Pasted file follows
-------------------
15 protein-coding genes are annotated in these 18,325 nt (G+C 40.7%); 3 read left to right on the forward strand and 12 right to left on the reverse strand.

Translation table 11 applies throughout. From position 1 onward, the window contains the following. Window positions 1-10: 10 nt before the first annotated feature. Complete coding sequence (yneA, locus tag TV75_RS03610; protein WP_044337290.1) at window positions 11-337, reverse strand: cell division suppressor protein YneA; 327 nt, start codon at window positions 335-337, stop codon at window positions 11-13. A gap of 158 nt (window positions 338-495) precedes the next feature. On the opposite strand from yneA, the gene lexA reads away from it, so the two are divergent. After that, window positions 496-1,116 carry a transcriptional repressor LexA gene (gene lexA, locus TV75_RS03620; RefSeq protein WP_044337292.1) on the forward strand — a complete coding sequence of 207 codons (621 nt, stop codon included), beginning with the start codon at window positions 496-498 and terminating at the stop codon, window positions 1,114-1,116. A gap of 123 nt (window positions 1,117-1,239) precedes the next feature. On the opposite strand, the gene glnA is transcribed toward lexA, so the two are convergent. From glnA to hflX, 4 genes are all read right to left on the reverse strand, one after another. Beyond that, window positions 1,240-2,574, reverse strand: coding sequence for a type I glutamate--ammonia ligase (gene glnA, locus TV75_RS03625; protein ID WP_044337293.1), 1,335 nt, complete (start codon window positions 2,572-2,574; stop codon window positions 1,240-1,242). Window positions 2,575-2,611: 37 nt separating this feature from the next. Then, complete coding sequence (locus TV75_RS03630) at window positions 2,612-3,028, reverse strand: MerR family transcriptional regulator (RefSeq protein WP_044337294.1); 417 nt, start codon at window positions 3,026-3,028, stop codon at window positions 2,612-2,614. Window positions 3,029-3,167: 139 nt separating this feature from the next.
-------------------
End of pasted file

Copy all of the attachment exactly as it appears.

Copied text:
15 protein-coding genes are annotated in these 18,325 nt (G+C 40.7%); 3 read left to right on the forward strand and 12 right to left on the reverse strand.

Translation table 11 applies throughout. From position 1 onward, the window contains the following. Window positions 1-10: 10 nt before the first annotated feature. Complete coding sequence (yneA, locus tag TV75_RS03610; protein WP_044337290.1) at window positions 11-337, reverse strand: cell division suppressor protein YneA; 327 nt, start codon at window positions 335-337, stop codon at window positions 11-13. A gap of 158 nt (window positions 338-495) precedes the next feature. On the opposite strand from yneA, the gene lexA reads away from it, so the two are divergent. After that, window positions 496-1,116 carry a transcriptional repressor LexA gene (gene lexA, locus TV75_RS03620; RefSeq protein WP_044337292.1) on the forward strand — a complete coding sequence of 207 codons (621 nt, stop codon included), beginning with the start codon at window positions 496-498 and terminating at the stop codon, window positions 1,114-1,116. A gap of 123 nt (window positions 1,117-1,239) precedes the next feature. On the opposite strand, the gene glnA is transcribed toward lexA, so the two are convergent. From glnA to hflX, 4 genes are all read right to left on the reverse strand, one after another. Beyond that, window positions 1,240-2,574, reverse strand: coding sequence for a type I glutamate--ammonia ligase (gene glnA, locus TV75_RS03625; protein ID WP_044337293.1), 1,335 nt, complete (start codon window positions 2,572-2,574; stop codon window positions 1,240-1,242). Window positions 2,575-2,611: 37 nt separating this feature from the next. Then, complete coding sequence (locus TV75_RS03630) at window positions 2,612-3,028, reverse strand: MerR family transcriptional regulator (RefSeq protein WP_044337294.1); 417 nt, start codon at window positions 3,026-3,028, stop codon at window positions 2,612-2,614. Window positions 3,029-3,167: 139 nt separating this feature from the next.